Yeah that’s the funny thing, innit! But yeah the tune went largely forgotten, and I think Parris played it a few times, and Riz La Teef played it a fair bit back then. It obviously came back around recently and he played it again. I also didn’t know, that he uploaded a little clip of it on YouTube. Around the same time he had done that, there was this tune I did called “Untitled Hardcore no 8 (Predator)”. And when Green Village released it on their label, they just called it “Predator”. So yeah, that’s where the confusion was. But with the original “Predator”, I’d thought I lost the WAV for that. But I’m not sure if it will see a release, Donga from Well Rounded seemed very keen but he’s all but vanished.
That explains a lot. Hopefully we can see the original “Predator” come out at some point though. Now let’s talk about some new stuff. You seem to be always digging for new music and movements in the scene. Any producers, that you think deserve particular attention at the moment. Anyone standing out for you, apart from those you already mentioned in the interview?
Good question! Yeah, it’s difficult to pick. I’ve been listening to a lot of stuff, that’s been coming out of America’s LA beat scene. Originally, the LA beat scene was mainly Flying Lotus and that kind of unquantized hip-hop sound, which then went a bit trappy and EDM-y. Now it’s a mixture of both, and there’s some artists that are doing some mad stuff, that is incredible. And they literally upload new tunes to SoundCloud every day. I can’t even mention their names off the top of my head, ‘cause there’s so many of them, but there’s a group of producers called Team Supreme which is lead by Great Dane. All of the people that produce under that make crazy stuff and they’re mad underrated. Again, it’s a very American thing, I think. It hasn’t been largely adopted in England yet.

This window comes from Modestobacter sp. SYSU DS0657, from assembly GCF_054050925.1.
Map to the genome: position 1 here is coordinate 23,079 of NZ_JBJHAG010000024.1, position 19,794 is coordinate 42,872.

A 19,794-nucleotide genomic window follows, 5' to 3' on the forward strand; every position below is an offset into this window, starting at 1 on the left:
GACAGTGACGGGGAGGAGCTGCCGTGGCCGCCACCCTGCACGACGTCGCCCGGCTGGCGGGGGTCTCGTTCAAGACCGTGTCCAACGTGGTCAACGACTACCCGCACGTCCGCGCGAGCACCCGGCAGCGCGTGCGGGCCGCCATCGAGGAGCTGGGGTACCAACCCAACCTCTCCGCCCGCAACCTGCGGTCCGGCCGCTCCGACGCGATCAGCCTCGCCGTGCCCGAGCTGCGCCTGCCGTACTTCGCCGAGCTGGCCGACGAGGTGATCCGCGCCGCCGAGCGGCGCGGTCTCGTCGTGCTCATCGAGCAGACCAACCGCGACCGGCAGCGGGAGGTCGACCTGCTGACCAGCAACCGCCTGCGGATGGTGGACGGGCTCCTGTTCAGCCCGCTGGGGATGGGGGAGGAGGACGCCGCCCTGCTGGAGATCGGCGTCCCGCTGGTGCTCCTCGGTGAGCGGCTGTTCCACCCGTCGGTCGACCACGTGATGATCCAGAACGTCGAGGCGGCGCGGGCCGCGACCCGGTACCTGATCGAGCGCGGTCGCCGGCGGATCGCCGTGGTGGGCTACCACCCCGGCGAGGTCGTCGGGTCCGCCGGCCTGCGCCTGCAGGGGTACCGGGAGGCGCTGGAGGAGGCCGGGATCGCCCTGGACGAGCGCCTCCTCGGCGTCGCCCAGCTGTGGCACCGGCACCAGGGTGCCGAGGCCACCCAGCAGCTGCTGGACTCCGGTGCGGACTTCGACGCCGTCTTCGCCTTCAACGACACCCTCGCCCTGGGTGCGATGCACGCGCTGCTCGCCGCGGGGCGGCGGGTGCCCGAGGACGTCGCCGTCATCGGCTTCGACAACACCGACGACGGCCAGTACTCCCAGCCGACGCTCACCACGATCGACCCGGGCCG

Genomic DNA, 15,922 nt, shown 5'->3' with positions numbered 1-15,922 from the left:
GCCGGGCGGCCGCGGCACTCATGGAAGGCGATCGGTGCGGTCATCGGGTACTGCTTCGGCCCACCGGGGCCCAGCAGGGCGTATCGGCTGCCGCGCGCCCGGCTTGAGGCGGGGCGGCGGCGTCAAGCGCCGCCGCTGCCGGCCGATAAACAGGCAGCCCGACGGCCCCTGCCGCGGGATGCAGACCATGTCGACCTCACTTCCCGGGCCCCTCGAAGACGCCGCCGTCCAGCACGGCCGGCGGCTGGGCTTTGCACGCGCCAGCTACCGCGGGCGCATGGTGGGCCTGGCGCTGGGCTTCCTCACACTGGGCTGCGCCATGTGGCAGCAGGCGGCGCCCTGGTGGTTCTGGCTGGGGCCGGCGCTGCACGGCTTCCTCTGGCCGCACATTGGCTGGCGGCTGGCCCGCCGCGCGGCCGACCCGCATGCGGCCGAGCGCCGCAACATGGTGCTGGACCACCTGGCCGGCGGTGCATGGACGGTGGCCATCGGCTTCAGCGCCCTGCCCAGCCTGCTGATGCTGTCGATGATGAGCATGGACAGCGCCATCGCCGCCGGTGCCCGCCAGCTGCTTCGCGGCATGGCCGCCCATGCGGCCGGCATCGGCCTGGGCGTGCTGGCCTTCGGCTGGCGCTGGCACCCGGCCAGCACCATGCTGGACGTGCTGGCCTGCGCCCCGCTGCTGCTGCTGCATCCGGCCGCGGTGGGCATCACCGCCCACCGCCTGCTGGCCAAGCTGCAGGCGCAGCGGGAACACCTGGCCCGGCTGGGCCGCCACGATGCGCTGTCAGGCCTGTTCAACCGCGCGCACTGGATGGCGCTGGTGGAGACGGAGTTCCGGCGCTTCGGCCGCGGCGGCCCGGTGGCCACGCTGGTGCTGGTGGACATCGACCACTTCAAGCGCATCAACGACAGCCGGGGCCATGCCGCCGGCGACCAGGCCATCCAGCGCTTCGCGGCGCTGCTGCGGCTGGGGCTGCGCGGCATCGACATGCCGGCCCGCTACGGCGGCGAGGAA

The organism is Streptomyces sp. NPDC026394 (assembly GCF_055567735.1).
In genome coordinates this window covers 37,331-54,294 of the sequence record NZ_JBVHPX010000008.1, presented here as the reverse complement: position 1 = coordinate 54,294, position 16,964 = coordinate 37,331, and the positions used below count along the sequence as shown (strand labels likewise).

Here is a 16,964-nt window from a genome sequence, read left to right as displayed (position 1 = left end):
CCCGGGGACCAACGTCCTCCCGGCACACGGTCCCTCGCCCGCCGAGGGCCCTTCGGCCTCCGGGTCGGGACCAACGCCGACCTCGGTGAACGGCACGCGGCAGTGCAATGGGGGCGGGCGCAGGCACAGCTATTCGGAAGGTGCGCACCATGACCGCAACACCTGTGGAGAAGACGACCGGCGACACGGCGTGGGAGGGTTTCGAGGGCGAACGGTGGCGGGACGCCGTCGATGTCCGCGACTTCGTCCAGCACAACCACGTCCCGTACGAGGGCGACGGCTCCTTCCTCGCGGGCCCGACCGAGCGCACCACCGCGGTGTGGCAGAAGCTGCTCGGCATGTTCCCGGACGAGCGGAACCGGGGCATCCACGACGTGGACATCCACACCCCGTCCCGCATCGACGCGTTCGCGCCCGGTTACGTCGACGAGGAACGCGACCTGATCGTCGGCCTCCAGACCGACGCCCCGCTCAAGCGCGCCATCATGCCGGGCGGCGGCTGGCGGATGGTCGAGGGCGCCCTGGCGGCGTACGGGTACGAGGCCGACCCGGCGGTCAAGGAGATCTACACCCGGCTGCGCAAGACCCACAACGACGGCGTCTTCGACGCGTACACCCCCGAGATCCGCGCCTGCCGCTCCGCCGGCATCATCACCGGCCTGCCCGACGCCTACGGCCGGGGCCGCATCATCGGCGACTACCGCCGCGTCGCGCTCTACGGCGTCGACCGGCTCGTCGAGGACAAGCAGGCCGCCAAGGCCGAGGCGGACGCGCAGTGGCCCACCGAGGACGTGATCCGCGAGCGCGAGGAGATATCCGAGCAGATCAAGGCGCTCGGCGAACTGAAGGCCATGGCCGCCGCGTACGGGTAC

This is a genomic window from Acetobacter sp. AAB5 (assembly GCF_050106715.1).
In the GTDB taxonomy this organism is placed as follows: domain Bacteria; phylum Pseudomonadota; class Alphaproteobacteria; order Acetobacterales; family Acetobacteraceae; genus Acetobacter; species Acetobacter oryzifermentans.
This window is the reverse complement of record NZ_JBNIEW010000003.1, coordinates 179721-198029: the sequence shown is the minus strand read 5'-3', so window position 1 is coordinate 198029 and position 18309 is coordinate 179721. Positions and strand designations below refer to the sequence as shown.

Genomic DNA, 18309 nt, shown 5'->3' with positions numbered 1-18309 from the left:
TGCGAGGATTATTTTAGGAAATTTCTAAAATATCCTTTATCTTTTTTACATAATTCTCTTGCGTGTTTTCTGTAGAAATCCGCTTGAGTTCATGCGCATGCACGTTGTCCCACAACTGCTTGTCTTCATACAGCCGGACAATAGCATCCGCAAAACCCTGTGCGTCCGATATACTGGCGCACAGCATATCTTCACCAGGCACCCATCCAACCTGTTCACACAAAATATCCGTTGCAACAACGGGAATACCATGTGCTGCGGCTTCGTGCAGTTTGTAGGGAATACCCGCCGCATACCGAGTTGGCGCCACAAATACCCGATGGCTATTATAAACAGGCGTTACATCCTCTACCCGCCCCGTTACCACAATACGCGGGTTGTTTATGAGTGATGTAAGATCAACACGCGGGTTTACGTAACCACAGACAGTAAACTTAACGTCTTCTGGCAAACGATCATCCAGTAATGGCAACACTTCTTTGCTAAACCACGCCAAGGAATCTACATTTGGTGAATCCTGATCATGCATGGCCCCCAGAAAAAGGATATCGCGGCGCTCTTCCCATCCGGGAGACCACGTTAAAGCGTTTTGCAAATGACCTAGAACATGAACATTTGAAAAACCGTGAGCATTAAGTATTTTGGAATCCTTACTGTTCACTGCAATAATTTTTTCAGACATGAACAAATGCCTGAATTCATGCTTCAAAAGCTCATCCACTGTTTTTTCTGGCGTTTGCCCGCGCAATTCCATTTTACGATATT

In the UK, I guess they’re getting a lot of hype now actually, but all of the artists, that are coming out on the Gamble’s UIQ label, like Lanark Artefax, N1L, ZULI, Sim Hutchins. I love all of that stuff. It’s really weird, headsy. Also another guy actually, who is mad underrated, making tunes of that kind of caliber – I guess you can call it IDM. He’s called Corticyte. He just keeps his head low, and he makes these mental, mental tunes that blow my mind. I’ve heard that Lee Gamble has got a wind of him though, and he might be working with him on the UIQ. So yeah, him. VERY.